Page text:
These hidden Boston Jewels offer something sweet to sink your teeth into

Although the North End lays claim to real Italian cannolis, Chinatown houses Eldo Cake House’s famous fruit cakes and Southie is grounded in its traditional pastries, some of the best places are often overlooked.,As with most major cities, some of Boston’s best gourmet offerings aren’t the usual names gracing the pages of travel guides. Luckily for lovers of luscious baked goods, Boston’s best kept secrets are also its sweetest.

Although the North End lays claim to real Italian cannolis, Chinatown houses Eldo Cake House’s famous fruit cakes and Southie is grounded in its traditional pastries, some of the best places are often overlooked. Three fabulous, often-missed bakeries are La Sultana in East Boston, Clear Flour Bakery in Brookline and Lulu’s Bake Shoppe in the North End.


La Sultana is a hole-in-the-wall restaurant located less than a minute from the Maverick T-stop on the Blue line. From the outside, the place looks like nothing worth noticing. Inside, though, the rich smells of authentic Mexican food engulf the senses. Near the door, a display case reveals delectable desserts, including chocolate cream horns, cake rolls and bread pudding.

Around noon on a weekday, the desserts remain mostly untouched, but La Sultana offers its customers other options. Its hot lunch items are in high demand. A steady stream of Spanish-speaking locals enter the sunny eatery, ordering steaming plates of rice, beans and meat stews.

The most popular items by far are the fresh empanadas, which come filled with either chicken or beef. Their golden, crisp exteriors hint of a subtle sweetness, while the generous interiors boast of a mild spiciness.

Nothing is labeled, but the largely Hispanic customer base can already identify the items. The women behind the counter are pleasant, efficient, and helpful. They will offer to heat up items and provide a cup for people sharing a drink.

The delicious food is also easy on the wallet. One cheese puff, one caramel-filled doughnut, and one giant cheesy crescent came to a little more than $4, including tax.

The cheese puff is slightly larger than a tennis ball with a crispy outer shell and a cake-like interior, similar to the consistency of a crab cake. It has a subtle cheese flavor.

On the other hand, the cheese croissant is bursting with bold flavors. Its light, flaky layers contain a moist, tender center. The solid piece of formerly melted cheese was a bit of a turn-off, but this non-greasy breakfast staple would make any Parisian chef green with envy.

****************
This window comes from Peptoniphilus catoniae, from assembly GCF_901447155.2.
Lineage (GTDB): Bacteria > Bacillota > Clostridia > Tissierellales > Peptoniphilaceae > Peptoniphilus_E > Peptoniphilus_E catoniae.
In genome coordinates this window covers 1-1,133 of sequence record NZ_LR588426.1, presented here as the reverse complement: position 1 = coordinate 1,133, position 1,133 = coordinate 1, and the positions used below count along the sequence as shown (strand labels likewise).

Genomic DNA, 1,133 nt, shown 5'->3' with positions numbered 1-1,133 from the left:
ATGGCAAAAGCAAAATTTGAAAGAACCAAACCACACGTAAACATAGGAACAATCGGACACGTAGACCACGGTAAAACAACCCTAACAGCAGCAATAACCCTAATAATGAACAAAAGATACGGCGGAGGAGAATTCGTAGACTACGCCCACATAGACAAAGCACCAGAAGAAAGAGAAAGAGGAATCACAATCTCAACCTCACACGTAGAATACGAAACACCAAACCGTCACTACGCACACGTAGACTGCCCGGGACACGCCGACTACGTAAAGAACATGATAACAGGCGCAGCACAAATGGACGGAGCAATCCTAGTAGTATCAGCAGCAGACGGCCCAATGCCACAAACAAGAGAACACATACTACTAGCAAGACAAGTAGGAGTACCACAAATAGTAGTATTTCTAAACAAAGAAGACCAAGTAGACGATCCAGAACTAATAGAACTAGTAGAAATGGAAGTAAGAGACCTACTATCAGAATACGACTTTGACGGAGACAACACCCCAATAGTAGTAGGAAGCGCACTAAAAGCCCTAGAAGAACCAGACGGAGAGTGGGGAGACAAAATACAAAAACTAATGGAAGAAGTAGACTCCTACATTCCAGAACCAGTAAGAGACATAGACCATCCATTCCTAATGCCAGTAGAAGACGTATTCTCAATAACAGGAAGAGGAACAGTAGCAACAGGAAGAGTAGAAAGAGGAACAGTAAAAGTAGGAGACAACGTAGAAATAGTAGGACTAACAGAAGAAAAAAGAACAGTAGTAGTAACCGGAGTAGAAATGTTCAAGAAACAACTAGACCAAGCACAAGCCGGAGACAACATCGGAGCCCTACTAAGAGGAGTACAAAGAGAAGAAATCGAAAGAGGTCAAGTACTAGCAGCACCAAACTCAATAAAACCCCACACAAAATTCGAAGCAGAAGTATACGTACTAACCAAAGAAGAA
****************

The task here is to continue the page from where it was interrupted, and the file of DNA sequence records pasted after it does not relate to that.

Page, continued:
La Sultana also offers a large selection of drinks, ranging from the typical line of Coke beverages and bottles of Starbucks Frappucinos to more exotic drinks like Milo, a chocolate malt milk beverage, and Postobon, a Columbian soda available in three fruity flavors for $1.58.


Far off the beaten path in Brookline is Clear Flour Bread. This hidden gem on Thorndike Street caters to both restaurants and individuals alike. It’s open from 8 a.m. to 8 p.m. Monday-Friday and from 9 a.m. to 7 p.m. on Saturday and Sunday.

Every day, Clear Flour mixes up fresh batches of dough, resulting in flavorful works of bakery art. The bakers shape the preservative-free dough by hand to create a large variety of baked goods ranging from simple loaves of bread to intricate wreaths like the sunshine focaccia, which is only available on Saturdays.

Items as elaborate as specialty breads have limited availability. Such breads, with mouth-watering names like golden fruit tea bread and rustic fougasse, are only available on Sundays, while more common breads, such as sourdough and focaccia with onion, are available daily.

The walnut buckwheat bread offered a consistency that would bring shame to the air-filled failures of the loaves found on supermarket shelves.

The Clear Flour cashier agrees; this item is her favorite. The crust was crunchy but not too tough to chew. The dense interior contained pieces of walnut throughout and was firm, but not stale, to the touch.

The loaf is on the small side; a slice from the middle only fit one standard piece of square cheese.

Even when challenged with oozing cheese and dripping tuna fish, the bread did not become soggy or lose its form. When dipped in soup, it remained a flavorful addition.

At around $6 a loaf, the bread is a little pricey, but the money is well spent.

The consumer is buying solid, hearty bread that is not filled with air, preservatives, and bleached flours.

One loaf yielded 16 slices, making each slice about 40 cents each. Check the bakery out online at or stop by its location near the Packard’s Corner T-stop on the B branch of the green line.



For something sugary sweet, Lulu’s Bake Shoppe in the North End is the place to go. When Mike’s Pastry, Bova’s and Modern Pastry are all crowded, Lulu’s is a less-traveled place to satisfy that sweet tooth. The small little eatery does serve food, but its specialty is desserts. Lulu’s is known for its delectable cupcakes. A glass case displays these treats in all varieties for $2 each.

The soft-spoken man behind the counter suggested the Red Velvet and Chocolate